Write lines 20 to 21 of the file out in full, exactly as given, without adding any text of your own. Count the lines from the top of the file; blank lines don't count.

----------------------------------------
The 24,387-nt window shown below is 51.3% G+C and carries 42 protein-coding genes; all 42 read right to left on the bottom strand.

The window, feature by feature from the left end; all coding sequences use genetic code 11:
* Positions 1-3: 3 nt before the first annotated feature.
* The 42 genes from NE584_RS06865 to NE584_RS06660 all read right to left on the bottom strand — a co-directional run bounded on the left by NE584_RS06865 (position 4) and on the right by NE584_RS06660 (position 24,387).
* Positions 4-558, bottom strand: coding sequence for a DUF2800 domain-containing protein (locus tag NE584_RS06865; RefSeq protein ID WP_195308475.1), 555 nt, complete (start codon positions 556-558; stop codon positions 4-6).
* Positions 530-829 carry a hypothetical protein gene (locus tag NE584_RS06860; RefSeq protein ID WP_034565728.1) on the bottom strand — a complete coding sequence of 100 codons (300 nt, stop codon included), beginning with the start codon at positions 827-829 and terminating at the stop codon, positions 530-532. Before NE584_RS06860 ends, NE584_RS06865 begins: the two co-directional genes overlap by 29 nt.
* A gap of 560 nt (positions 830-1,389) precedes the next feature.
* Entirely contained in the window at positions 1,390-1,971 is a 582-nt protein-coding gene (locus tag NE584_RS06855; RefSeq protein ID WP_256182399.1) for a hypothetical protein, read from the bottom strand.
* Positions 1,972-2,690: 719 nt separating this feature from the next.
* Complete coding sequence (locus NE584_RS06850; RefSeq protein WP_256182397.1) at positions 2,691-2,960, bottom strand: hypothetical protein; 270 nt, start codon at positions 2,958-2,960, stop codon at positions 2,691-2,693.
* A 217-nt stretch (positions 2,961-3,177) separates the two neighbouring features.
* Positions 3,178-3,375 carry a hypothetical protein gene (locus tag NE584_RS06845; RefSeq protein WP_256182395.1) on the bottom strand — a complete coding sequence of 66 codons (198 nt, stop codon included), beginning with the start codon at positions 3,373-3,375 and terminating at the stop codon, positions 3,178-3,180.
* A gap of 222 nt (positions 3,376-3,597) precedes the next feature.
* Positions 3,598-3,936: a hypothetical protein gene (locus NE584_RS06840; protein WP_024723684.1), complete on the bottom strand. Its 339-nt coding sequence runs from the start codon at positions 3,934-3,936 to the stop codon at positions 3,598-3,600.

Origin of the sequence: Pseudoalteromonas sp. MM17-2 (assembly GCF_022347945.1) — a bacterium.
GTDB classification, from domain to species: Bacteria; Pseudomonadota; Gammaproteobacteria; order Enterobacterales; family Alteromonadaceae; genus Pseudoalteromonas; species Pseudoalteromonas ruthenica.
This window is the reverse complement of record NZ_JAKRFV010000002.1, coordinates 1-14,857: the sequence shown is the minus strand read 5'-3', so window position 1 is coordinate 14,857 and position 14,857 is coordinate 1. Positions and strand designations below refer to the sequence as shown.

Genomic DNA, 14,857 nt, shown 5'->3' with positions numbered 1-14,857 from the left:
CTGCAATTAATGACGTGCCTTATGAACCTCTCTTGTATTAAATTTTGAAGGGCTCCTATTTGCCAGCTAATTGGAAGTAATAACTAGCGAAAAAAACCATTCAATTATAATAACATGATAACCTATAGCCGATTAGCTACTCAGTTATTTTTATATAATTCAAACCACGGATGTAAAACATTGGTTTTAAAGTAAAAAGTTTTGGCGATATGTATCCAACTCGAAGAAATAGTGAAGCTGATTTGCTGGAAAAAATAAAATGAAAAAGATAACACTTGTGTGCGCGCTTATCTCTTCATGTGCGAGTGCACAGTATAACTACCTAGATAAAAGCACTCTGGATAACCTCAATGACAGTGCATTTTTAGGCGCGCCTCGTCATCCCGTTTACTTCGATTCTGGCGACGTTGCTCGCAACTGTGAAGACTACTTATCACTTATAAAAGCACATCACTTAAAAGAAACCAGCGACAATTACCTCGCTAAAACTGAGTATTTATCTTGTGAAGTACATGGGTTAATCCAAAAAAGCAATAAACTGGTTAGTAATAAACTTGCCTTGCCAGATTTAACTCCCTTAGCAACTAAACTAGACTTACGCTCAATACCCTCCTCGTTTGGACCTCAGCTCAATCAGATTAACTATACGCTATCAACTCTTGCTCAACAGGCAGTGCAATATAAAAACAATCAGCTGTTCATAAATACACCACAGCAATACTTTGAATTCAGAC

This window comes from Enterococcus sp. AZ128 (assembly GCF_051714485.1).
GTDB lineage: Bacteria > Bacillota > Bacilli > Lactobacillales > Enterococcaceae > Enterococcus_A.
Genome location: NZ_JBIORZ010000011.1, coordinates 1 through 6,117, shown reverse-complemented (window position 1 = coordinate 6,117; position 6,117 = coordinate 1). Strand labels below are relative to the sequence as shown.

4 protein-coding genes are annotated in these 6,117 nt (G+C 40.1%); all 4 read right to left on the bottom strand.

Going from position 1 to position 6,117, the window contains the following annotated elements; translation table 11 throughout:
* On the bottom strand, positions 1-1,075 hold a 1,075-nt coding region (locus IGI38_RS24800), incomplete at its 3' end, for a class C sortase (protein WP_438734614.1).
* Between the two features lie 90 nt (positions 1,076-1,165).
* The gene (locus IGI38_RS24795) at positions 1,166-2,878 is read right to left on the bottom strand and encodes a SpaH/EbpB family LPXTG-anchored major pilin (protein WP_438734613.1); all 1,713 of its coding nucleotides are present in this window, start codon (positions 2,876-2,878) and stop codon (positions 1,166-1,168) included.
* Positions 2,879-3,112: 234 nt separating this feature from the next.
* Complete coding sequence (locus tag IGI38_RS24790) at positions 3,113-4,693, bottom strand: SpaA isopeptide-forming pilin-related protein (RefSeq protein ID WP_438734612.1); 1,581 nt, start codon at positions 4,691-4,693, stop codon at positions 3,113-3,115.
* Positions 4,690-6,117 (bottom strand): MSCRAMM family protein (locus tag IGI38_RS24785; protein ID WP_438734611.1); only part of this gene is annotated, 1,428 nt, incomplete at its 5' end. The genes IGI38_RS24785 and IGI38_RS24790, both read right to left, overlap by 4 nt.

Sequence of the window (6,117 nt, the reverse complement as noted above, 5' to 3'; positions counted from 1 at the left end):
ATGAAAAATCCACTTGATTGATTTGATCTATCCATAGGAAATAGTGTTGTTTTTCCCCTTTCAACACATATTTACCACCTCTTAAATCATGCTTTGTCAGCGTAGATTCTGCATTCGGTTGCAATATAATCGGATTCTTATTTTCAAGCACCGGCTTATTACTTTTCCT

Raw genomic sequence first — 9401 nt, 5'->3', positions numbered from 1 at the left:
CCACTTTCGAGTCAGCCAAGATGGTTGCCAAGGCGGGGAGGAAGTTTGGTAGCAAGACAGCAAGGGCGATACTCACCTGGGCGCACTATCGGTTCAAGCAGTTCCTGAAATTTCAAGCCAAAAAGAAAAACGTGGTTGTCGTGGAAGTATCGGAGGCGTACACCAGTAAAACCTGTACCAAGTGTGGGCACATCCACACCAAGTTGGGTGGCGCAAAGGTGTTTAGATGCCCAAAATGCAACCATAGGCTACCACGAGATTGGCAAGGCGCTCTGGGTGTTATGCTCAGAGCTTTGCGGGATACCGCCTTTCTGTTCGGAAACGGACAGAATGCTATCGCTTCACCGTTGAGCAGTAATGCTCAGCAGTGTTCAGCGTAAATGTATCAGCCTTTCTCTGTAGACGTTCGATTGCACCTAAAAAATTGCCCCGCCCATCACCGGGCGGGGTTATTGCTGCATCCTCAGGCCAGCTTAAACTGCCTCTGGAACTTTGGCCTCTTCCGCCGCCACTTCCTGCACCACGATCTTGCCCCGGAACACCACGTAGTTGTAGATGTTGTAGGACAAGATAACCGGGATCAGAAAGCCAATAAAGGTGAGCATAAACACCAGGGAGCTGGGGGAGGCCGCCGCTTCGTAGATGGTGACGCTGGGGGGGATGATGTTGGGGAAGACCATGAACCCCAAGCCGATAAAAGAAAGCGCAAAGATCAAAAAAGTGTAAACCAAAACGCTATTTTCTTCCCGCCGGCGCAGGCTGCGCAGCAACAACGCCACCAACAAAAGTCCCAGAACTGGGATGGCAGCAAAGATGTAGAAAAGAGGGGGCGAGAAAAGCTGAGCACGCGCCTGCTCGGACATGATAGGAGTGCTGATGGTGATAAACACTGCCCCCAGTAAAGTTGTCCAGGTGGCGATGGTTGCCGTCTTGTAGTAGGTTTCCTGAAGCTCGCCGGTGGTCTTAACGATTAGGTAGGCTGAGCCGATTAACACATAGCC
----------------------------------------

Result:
This window comes from Enterococcus sp. AZ128 (assembly GCF_051714485.1).
GTDB lineage: Bacteria > Bacillota > Bacilli > Lactobacillales > Enterococcaceae > Enterococcus_A.